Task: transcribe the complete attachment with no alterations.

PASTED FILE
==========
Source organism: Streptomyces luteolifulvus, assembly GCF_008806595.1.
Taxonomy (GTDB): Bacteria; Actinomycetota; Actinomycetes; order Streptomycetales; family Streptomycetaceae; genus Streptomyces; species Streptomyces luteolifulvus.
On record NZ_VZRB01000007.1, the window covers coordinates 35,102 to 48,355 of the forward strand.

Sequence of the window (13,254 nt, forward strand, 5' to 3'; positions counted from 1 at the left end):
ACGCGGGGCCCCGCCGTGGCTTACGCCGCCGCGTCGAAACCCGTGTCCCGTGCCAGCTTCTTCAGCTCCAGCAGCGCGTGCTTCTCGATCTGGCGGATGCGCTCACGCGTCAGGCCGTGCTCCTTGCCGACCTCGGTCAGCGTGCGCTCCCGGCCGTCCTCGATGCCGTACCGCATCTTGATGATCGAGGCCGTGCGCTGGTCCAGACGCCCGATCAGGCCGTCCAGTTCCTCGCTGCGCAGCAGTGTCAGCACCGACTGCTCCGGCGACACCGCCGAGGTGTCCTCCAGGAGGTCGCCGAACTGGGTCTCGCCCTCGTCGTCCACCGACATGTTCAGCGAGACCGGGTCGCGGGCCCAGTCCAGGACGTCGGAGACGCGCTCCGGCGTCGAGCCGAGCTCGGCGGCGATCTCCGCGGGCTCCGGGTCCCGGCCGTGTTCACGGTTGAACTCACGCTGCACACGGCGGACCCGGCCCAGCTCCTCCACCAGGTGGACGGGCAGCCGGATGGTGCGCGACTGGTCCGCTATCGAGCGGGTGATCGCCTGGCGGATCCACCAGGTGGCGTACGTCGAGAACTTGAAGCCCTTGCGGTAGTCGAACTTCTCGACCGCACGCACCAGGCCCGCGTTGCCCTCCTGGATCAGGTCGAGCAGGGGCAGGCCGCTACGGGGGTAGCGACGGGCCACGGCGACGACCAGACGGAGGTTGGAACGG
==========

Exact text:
Source organism: Streptomyces luteolifulvus, assembly GCF_008806595.1.
Taxonomy (GTDB): Bacteria; Actinomycetota; Actinomycetes; order Streptomycetales; family Streptomycetaceae; genus Streptomyces; species Streptomyces luteolifulvus.
On record NZ_VZRB01000007.1, the window covers coordinates 35,102 to 48,355 of the forward strand.

Sequence of the window (13,254 nt, forward strand, 5' to 3'; positions counted from 1 at the left end):
ACGCGGGGCCCCGCCGTGGCTTACGCCGCCGCGTCGAAACCCGTGTCCCGTGCCAGCTTCTTCAGCTCCAGCAGCGCGTGCTTCTCGATCTGGCGGATGCGCTCACGCGTCAGGCCGTGCTCCTTGCCGACCTCGGTCAGCGTGCGCTCCCGGCCGTCCTCGATGCCGTACCGCATCTTGATGATCGAGGCCGTGCGCTGGTCCAGACGCCCGATCAGGCCGTCCAGTTCCTCGCTGCGCAGCAGTGTCAGCACCGACTGCTCCGGCGACACCGCCGAGGTGTCCTCCAGGAGGTCGCCGAACTGGGTCTCGCCCTCGTCGTCCACCGACATGTTCAGCGAGACCGGGTCGCGGGCCCAGTCCAGGACGTCGGAGACGCGCTCCGGCGTCGAGCCGAGCTCGGCGGCGATCTCCGCGGGCTCCGGGTCCCGGCCGTGTTCACGGTTGAACTCACGCTGCACACGGCGGACCCGGCCCAGCTCCTCCACCAGGTGGACGGGCAGCCGGATGGTGCGCGACTGGTCCGCTATCGAGCGGGTGATCGCCTGGCGGATCCACCAGGTGGCGTACGTCGAGAACTTGAAGCCCTTGCGGTAGTCGAACTTCTCGACCGCACGCACCAGGCCCGCGTTGCCCTCCTGGATCAGGTCGAGCAGGGGCAGGCCGCTACGGGGGTAGCGACGGGCCACGGCGACGACCAGACGGAGGTTGGAACGG